I have a project here that connects to an in-production database and grabs tables and views. The code I've inherited connects to a SQL Server database via a SqlConnection, with the user's provided credentials and the database location they provide. When data is required, it uses the connection and a SQL string to create a SqlDataAdapter, and fills a brand new DataSet. That data then gets displayed after manipulating it, replacing table column names with appropriate display names, that sort of thing.
Problem is, the entire process is slow, and the icing on the cake is that it displays large amounts of data in ListViews, which do not take kindly to being given ten thousand rows of data. For design reasons, we're not going to be breaking into pages - there is a search control - and I can implement a virtual ListView at great effort to simply get back to where I was. I simply think this is the wrong application for ListViews - I'm connecting to a database, and I'm displaying records. Sounds like a job for a DataGridView.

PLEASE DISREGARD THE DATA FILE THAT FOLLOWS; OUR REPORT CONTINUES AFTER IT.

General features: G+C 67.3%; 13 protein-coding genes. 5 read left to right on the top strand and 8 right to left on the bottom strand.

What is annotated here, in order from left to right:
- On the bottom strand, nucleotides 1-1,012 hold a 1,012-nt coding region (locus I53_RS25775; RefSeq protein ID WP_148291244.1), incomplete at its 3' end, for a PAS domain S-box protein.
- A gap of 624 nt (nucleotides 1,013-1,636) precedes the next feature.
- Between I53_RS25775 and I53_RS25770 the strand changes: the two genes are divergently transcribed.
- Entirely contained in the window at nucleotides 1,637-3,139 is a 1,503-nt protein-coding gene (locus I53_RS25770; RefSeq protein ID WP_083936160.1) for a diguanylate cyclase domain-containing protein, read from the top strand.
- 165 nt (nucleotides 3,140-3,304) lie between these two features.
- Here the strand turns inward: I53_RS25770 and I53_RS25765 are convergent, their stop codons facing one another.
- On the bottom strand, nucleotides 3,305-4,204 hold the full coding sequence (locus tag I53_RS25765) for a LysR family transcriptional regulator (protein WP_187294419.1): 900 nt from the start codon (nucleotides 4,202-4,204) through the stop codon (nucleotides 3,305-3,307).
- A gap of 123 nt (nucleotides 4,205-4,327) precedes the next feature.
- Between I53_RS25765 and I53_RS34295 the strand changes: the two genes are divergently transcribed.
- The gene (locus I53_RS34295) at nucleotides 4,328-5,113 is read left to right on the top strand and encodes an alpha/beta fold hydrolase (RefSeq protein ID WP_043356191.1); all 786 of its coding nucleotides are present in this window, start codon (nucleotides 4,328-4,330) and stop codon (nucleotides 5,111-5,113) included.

Sadly, it simply won't work. I'm trying to bind the DataGridView to the DataSet I've gotten from the connection code via a DataBinder, but when I fire it up to have a look the data's sitting in the DataSet while the DataGridView is completely empty.
However, if I use the GUI binding on my test database, taking the current database schema and my credentials, lo and behold it works a treat. But I can't use this stuff, because it's simply not flexible enough - I don't want to define a schema in the code that I have to change every time we update the database, and I need access to the connection string, and I don't seem to get that from the TableAdapter it creates.
Am I missing something simple here to make my DataSet/BindingSource solution work? Am I barking up the wrong tree?
Is it even worth fiddling around with binding anyway? All of the binding stuff I can see seems to get me 90% of the way there, but then I can't modify the connection string or sort particular columns the way I want, and it seems to want me to give it a defined schema which is going to break as soon as the database changes - whereas the handwritten code is at least defensively designed and quite flexible. I'm not cutting features, and the slow solution already works - if I have to give up on some of my requirements in order to get it to work, we'll just deal with what we've got.